Focusing Issue with Sigma 100-400
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Focusing Issue with Sigma 100-400

orchidpoet

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I have some focusing issues when trying to capture birds in flight. It was reasonably easy before, and now I can rarely get a sharp bird even at 2000/sec

But if the birds are not moving, the images are sharp.

I use a Sony mirrorless with a Sigma converter.

Before I send the lens in for repairs, I just want to make sure I did not do some wrong myself.

What are your focus settings?

Thanks!
« Last Edit: December 31, 1969, 07:00:00 pm by Guest »


Shortsighted

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I presume that you turned off your image stabilization completely, although
both stabilization settings for this lens offer poor stabilization performance
and that is probably one of the reasons that this lens is less expensive. Stabilization
technology is expensive. I've heard of others that have had trouble with this lens
trying to capture a sharp image of a moving target when coupled to a mirrorless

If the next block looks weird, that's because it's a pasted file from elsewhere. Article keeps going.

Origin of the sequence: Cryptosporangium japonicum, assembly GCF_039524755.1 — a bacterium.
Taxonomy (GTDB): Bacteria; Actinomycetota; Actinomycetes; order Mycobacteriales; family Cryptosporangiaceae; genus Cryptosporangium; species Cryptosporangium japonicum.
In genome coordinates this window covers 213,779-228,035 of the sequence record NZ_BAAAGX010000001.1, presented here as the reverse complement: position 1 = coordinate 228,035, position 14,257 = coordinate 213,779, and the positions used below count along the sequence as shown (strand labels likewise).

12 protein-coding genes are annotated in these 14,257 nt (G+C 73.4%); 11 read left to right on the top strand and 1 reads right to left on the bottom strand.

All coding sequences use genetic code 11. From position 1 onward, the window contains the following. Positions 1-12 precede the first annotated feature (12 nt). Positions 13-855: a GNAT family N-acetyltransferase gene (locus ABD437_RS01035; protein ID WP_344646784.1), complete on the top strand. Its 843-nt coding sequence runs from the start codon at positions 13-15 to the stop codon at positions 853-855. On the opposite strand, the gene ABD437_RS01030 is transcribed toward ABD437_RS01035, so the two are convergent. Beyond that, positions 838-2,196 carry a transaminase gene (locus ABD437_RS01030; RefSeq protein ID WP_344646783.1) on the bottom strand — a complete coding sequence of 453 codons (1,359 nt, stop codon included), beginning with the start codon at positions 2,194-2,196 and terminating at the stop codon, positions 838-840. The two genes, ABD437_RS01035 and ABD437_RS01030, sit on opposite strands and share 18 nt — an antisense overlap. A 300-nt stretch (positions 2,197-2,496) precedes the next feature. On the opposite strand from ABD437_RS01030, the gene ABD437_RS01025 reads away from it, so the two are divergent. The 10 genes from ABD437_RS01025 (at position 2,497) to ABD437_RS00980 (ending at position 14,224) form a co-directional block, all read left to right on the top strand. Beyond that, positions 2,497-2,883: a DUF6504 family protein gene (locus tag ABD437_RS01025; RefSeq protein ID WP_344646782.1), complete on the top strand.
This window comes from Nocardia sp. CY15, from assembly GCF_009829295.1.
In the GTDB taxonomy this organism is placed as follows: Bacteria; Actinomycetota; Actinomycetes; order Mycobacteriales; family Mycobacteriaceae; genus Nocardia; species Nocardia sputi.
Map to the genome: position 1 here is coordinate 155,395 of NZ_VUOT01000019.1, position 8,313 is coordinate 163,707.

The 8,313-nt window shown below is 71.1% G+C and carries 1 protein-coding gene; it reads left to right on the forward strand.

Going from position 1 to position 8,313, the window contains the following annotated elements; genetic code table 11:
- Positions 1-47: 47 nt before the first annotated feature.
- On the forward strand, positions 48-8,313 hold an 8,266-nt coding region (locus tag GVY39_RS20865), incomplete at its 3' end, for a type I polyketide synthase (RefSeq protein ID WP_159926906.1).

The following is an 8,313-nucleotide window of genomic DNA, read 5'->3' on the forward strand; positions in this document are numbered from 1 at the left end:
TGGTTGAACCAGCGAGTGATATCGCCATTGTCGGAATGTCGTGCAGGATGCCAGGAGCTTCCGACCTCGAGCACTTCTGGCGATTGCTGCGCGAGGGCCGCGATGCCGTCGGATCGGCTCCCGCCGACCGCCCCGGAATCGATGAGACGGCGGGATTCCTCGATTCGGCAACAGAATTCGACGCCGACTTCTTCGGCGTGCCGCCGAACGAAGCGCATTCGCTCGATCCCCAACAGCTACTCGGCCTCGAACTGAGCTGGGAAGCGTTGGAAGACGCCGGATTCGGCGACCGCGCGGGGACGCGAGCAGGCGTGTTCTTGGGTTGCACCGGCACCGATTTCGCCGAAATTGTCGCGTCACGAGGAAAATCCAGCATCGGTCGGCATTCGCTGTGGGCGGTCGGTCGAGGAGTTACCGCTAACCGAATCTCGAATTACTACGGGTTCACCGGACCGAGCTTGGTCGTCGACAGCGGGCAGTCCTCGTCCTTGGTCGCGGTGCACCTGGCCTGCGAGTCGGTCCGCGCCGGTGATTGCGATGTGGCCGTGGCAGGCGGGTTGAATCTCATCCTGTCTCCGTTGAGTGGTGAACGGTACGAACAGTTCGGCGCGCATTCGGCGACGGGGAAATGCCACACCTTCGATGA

camera but I do not know why this happens so often. Perhaps you could research
it to see if there is an explanation ... ie) "mirrorless camera coupled to Sigma 100-
400 lens". I would do it but the discussion concerning gear is too depressing when
I know I can't afford any of it. So, I'll let you do that.
« Last Edit: December 31, 1969, 07:00:00 pm by Guest »


orchidpoet

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SS, thanks for your reply.

What are your settings?

Because it worked well before, I wonder if I have messed up with some selections.
« Last Edit: December 31, 1969, 07:00:00 pm by Guest »


Shortsighted

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What are my settings? That's rich.
My lens doesn't have any settings, except AF = on/off.
Since I do not have IS on my lens I don't need to disengage it when panning for a flying
bird. Panning with image stabilization engaged can cause problems. I have no experience
with mirrorless cameras since I can't afford that either. If everything worked before maybe
you are the problem. You might have to abandon the mobile phone before panning. Just kidding!
Try a controlled experiment repeating the task over and over again and then try again with
a different lens and compare the results. Maybe you are a perfectionist and are expecting too
much. Also, set your minimum focus setting to the greatest distance/ I think your lens has three
settings the closest being 1.6 meters.
« Last Edit: December 31, 1969, 07:00:00 pm by Guest »


orchidpoet

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You are right, SS, I should test more.

In the meantime, if anyone can share the settings, I'd appreciate very much!
« Last Edit: December 31, 1969, 07:00:00 pm by Guest »


Shortsighted